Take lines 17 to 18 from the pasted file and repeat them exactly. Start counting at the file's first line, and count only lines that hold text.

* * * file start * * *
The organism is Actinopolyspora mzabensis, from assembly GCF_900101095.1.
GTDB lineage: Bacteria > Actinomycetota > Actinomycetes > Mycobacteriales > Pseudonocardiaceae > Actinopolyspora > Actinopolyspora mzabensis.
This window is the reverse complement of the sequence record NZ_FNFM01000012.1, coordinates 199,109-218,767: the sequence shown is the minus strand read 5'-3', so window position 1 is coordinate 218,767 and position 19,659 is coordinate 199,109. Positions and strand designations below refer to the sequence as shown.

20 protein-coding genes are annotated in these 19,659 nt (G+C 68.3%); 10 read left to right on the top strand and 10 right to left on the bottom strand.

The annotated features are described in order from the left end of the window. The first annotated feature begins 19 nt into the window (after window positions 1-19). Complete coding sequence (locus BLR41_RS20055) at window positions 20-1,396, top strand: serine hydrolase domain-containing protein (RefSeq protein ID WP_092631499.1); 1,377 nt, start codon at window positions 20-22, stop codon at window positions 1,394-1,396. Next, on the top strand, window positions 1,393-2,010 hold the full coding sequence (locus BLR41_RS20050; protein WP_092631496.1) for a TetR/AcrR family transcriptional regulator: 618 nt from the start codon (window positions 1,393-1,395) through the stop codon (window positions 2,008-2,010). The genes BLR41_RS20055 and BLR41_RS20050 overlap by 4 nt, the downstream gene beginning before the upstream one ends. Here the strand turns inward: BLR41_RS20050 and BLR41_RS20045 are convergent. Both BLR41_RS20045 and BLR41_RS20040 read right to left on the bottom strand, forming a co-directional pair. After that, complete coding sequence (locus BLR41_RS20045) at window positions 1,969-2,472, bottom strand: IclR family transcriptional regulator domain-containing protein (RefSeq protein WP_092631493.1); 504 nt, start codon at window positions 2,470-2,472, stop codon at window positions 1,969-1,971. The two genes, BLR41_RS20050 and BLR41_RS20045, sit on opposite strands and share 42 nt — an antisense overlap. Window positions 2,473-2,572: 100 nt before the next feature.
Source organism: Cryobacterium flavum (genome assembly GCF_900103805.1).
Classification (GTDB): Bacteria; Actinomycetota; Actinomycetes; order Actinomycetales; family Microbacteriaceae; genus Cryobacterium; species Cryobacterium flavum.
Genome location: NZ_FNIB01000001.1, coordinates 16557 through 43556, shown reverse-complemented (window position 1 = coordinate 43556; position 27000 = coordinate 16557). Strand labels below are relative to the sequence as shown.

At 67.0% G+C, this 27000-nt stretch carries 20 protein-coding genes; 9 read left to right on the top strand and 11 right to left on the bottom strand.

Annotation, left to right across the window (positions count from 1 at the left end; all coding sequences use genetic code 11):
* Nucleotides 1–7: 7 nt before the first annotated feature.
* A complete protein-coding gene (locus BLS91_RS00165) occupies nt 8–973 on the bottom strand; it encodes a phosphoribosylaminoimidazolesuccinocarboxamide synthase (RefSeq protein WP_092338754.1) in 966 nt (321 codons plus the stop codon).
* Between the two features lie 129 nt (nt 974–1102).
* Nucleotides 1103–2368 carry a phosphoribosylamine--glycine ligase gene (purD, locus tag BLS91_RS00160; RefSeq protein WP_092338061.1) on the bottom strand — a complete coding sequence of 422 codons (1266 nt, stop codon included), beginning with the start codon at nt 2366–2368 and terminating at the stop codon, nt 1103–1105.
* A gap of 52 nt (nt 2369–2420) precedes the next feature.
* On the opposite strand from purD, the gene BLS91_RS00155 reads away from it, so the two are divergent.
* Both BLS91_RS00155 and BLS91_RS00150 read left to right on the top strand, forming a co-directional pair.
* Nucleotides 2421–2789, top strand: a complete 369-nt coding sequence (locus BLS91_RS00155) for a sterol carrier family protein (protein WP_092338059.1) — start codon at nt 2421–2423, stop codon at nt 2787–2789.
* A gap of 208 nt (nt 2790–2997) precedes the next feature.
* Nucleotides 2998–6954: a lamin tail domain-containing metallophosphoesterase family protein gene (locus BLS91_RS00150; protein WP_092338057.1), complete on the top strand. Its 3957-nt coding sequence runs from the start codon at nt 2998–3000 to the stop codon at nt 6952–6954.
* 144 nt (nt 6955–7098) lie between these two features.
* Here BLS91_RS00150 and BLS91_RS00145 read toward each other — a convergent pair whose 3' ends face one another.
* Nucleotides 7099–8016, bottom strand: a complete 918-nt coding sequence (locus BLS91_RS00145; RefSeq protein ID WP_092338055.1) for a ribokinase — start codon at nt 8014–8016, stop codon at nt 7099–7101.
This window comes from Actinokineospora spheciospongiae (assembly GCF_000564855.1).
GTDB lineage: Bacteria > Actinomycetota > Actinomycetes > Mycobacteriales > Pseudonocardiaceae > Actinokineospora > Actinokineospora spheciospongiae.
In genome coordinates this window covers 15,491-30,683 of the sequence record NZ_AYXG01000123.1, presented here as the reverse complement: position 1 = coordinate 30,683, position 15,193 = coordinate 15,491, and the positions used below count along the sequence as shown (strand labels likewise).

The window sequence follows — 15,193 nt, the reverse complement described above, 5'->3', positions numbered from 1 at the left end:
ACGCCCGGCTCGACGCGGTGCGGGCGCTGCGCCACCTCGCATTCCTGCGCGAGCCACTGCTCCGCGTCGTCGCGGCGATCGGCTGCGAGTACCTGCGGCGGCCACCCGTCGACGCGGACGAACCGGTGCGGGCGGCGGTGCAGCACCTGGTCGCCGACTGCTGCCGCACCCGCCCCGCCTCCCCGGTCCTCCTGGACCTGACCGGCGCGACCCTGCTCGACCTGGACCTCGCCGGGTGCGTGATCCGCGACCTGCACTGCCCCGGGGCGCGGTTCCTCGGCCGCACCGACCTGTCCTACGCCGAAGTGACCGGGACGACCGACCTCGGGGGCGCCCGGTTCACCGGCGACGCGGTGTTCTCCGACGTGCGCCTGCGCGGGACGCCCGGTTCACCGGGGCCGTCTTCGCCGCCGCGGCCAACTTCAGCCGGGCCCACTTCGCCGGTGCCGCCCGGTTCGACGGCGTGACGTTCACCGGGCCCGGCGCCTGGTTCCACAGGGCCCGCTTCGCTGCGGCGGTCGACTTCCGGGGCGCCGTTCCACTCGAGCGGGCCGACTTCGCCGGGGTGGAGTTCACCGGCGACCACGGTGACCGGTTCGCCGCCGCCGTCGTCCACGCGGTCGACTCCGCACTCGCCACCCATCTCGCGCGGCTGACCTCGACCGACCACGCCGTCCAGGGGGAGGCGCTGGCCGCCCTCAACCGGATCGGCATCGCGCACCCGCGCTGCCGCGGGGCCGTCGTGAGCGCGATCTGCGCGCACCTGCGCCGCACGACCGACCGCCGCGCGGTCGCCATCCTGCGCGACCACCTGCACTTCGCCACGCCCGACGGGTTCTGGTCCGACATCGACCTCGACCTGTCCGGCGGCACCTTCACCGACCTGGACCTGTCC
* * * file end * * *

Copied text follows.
* Both BLS91_RS00155 and BLS91_RS00150 read left to right on the top strand, forming a co-directional pair.
* Nucleotides 2421–2789, top strand: a complete 369-nt coding sequence (locus BLS91_RS00155) for a sterol carrier family protein (protein WP_092338059.1) — start codon at nt 2421–2423, stop codon at nt 2787–2789.